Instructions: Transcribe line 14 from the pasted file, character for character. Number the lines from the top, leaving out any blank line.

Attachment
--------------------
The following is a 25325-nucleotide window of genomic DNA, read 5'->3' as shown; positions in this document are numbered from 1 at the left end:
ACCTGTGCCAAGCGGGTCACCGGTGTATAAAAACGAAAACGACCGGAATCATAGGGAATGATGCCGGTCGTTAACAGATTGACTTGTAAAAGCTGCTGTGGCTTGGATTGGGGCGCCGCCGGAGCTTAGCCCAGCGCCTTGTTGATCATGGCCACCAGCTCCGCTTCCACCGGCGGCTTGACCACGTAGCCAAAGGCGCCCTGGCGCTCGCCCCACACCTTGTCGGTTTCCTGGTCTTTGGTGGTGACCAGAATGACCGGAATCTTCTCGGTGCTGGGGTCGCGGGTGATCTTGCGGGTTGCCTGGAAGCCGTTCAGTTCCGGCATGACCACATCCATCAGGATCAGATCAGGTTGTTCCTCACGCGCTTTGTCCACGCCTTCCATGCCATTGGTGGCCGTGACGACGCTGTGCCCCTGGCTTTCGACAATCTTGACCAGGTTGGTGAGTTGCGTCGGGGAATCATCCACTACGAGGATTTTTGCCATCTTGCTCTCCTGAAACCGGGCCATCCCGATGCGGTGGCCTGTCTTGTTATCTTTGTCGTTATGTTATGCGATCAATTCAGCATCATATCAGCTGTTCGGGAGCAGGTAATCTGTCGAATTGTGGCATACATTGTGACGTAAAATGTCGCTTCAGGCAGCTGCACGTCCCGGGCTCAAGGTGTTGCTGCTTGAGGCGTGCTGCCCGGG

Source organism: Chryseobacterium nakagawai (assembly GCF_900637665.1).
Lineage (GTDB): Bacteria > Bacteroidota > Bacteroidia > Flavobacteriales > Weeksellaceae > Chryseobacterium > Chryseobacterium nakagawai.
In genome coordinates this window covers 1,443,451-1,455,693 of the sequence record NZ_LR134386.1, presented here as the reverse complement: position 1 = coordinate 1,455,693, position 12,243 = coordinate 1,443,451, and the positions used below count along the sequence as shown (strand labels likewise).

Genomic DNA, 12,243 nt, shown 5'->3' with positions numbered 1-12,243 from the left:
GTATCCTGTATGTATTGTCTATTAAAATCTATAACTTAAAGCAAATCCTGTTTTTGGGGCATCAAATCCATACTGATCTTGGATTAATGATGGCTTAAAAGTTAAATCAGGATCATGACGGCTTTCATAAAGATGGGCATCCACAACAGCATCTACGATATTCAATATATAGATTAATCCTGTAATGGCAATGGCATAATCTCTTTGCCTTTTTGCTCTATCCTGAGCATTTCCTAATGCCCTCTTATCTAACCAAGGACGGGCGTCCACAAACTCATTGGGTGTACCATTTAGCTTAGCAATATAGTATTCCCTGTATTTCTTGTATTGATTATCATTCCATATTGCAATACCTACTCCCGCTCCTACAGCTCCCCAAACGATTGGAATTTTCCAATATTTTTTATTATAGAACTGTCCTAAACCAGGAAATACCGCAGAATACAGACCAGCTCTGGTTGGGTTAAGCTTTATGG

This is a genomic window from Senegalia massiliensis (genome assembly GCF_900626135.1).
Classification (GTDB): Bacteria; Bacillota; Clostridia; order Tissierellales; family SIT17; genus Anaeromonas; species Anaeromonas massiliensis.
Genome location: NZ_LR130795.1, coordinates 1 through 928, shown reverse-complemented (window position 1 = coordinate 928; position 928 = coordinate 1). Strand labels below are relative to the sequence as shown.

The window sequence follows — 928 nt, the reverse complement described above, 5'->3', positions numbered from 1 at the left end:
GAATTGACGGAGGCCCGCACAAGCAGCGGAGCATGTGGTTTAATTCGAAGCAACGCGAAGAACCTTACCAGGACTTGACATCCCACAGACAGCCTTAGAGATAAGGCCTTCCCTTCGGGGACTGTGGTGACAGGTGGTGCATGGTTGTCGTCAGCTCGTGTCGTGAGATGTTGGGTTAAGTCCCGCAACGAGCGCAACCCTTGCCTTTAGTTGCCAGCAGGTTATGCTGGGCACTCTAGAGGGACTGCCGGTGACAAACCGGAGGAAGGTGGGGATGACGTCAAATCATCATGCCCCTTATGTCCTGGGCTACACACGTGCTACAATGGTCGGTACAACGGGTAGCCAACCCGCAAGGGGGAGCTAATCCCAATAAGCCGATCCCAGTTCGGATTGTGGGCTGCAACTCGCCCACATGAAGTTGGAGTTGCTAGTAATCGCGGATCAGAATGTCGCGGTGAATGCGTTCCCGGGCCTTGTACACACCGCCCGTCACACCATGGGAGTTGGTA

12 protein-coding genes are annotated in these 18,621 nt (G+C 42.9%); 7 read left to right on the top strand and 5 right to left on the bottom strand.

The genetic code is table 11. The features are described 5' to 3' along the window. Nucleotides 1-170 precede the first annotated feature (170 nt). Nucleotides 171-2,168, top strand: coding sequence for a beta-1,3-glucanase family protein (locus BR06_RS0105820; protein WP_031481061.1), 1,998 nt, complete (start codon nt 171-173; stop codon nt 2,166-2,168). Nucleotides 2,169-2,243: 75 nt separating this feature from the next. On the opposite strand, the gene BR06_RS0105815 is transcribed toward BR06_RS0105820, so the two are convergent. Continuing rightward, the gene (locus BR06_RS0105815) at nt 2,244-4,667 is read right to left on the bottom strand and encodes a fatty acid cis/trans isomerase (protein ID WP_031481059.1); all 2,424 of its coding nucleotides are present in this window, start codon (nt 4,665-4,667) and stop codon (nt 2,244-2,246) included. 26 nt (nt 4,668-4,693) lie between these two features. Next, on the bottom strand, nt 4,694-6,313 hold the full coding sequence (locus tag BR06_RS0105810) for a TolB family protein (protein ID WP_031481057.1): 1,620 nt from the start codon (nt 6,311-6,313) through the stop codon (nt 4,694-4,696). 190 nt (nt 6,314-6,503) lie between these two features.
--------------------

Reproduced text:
The genetic code is table 11. The features are described 5' to 3' along the window. Nucleotides 1-170 precede the first annotated feature (170 nt). Nucleotides 171-2,168, top strand: coding sequence for a beta-1,3-glucanase family protein (locus BR06_RS0105820; protein WP_031481061.1), 1,998 nt, complete (start codon nt 171-173; stop codon nt 2,166-2,168). Nucleotides 2,169-2,243: 75 nt separating this feature from the next. On the opposite strand, the gene BR06_RS0105815 is transcribed toward BR06_RS0105820, so the two are convergent. Continuing rightward, the gene (locus BR06_RS0105815) at nt 2,244-4,667 is read right to left on the bottom strand and encodes a fatty acid cis/trans isomerase (protein ID WP_031481059.1); all 2,424 of its coding nucleotides are present in this window, start codon (nt 4,665-4,667) and stop codon (nt 2,244-2,246) included. 26 nt (nt 4,668-4,693) lie between these two features. Next, on the bottom strand, nt 4,694-6,313 hold the full coding sequence (locus tag BR06_RS0105810) for a TolB family protein (protein ID WP_031481057.1): 1,620 nt from the start codon (nt 6,311-6,313) through the stop codon (nt 4,694-4,696). 190 nt (nt 6,314-6,503) lie between these two features.